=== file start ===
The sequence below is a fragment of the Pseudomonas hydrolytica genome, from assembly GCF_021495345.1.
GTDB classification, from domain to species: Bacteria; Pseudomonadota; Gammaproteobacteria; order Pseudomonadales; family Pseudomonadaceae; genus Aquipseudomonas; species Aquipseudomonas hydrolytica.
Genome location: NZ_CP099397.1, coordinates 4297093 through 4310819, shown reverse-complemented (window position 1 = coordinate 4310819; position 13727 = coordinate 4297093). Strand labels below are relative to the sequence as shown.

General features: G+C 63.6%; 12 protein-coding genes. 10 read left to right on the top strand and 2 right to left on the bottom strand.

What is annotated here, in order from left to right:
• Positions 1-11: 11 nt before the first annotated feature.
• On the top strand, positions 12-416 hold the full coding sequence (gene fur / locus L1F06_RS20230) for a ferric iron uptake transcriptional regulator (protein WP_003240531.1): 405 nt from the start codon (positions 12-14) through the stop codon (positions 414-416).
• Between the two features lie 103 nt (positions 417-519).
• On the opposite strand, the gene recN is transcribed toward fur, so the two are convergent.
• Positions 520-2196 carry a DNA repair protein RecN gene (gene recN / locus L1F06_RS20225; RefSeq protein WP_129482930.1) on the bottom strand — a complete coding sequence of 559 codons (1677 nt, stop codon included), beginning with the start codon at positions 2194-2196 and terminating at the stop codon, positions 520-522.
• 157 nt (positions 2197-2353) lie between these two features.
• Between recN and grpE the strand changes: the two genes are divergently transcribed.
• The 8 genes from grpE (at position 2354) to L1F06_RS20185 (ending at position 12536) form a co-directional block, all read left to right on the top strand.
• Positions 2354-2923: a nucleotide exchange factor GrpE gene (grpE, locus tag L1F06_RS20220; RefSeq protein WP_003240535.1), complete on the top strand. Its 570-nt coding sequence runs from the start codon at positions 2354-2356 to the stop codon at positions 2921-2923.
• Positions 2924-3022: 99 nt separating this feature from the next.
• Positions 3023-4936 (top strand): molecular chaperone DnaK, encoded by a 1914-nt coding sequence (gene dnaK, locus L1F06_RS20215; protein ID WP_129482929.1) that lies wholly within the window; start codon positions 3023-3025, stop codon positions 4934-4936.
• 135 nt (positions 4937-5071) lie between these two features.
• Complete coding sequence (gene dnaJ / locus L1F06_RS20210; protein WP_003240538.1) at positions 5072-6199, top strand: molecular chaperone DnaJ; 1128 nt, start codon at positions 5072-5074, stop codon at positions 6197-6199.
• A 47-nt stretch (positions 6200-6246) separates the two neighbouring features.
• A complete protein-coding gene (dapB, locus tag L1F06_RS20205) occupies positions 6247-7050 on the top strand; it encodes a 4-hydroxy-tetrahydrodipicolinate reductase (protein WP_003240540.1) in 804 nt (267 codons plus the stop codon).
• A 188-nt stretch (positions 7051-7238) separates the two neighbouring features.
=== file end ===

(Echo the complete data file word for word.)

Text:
The sequence below is a fragment of the Pseudomonas hydrolytica genome, from assembly GCF_021495345.1.
GTDB classification, from domain to species: Bacteria; Pseudomonadota; Gammaproteobacteria; order Pseudomonadales; family Pseudomonadaceae; genus Aquipseudomonas; species Aquipseudomonas hydrolytica.
Genome location: NZ_CP099397.1, coordinates 4297093 through 4310819, shown reverse-complemented (window position 1 = coordinate 4310819; position 13727 = coordinate 4297093). Strand labels below are relative to the sequence as shown.

General features: G+C 63.6%; 12 protein-coding genes. 10 read left to right on the top strand and 2 right to left on the bottom strand.

What is annotated here, in order from left to right:
• Positions 1-11: 11 nt before the first annotated feature.
• On the top strand, positions 12-416 hold the full coding sequence (gene fur / locus L1F06_RS20230) for a ferric iron uptake transcriptional regulator (protein WP_003240531.1): 405 nt from the start codon (positions 12-14) through the stop codon (positions 414-416).
• Between the two features lie 103 nt (positions 417-519).
• On the opposite strand, the gene recN is transcribed toward fur, so the two are convergent.
• Positions 520-2196 carry a DNA repair protein RecN gene (gene recN / locus L1F06_RS20225; RefSeq protein WP_129482930.1) on the bottom strand — a complete coding sequence of 559 codons (1677 nt, stop codon included), beginning with the start codon at positions 2194-2196 and terminating at the stop codon, positions 520-522.
• 157 nt (positions 2197-2353) lie between these two features.
• Between recN and grpE the strand changes: the two genes are divergently transcribed.
• The 8 genes from grpE (at position 2354) to L1F06_RS20185 (ending at position 12536) form a co-directional block, all read left to right on the top strand.
• Positions 2354-2923: a nucleotide exchange factor GrpE gene (grpE, locus tag L1F06_RS20220; RefSeq protein WP_003240535.1), complete on the top strand. Its 570-nt coding sequence runs from the start codon at positions 2354-2356 to the stop codon at positions 2921-2923.
• Positions 2924-3022: 99 nt separating this feature from the next.
• Positions 3023-4936 (top strand): molecular chaperone DnaK, encoded by a 1914-nt coding sequence (gene dnaK, locus L1F06_RS20215; protein ID WP_129482929.1) that lies wholly within the window; start codon positions 3023-3025, stop codon positions 4934-4936.
• 135 nt (positions 4937-5071) lie between these two features.
• Complete coding sequence (gene dnaJ / locus L1F06_RS20210; protein WP_003240538.1) at positions 5072-6199, top strand: molecular chaperone DnaJ; 1128 nt, start codon at positions 5072-5074, stop codon at positions 6197-6199.
• A 47-nt stretch (positions 6200-6246) separates the two neighbouring features.
• A complete protein-coding gene (dapB, locus tag L1F06_RS20205) occupies positions 6247-7050 on the top strand; it encodes a 4-hydroxy-tetrahydrodipicolinate reductase (protein WP_003240540.1) in 804 nt (267 codons plus the stop codon).
• A 188-nt stretch (positions 7051-7238) separates the two neighbouring features.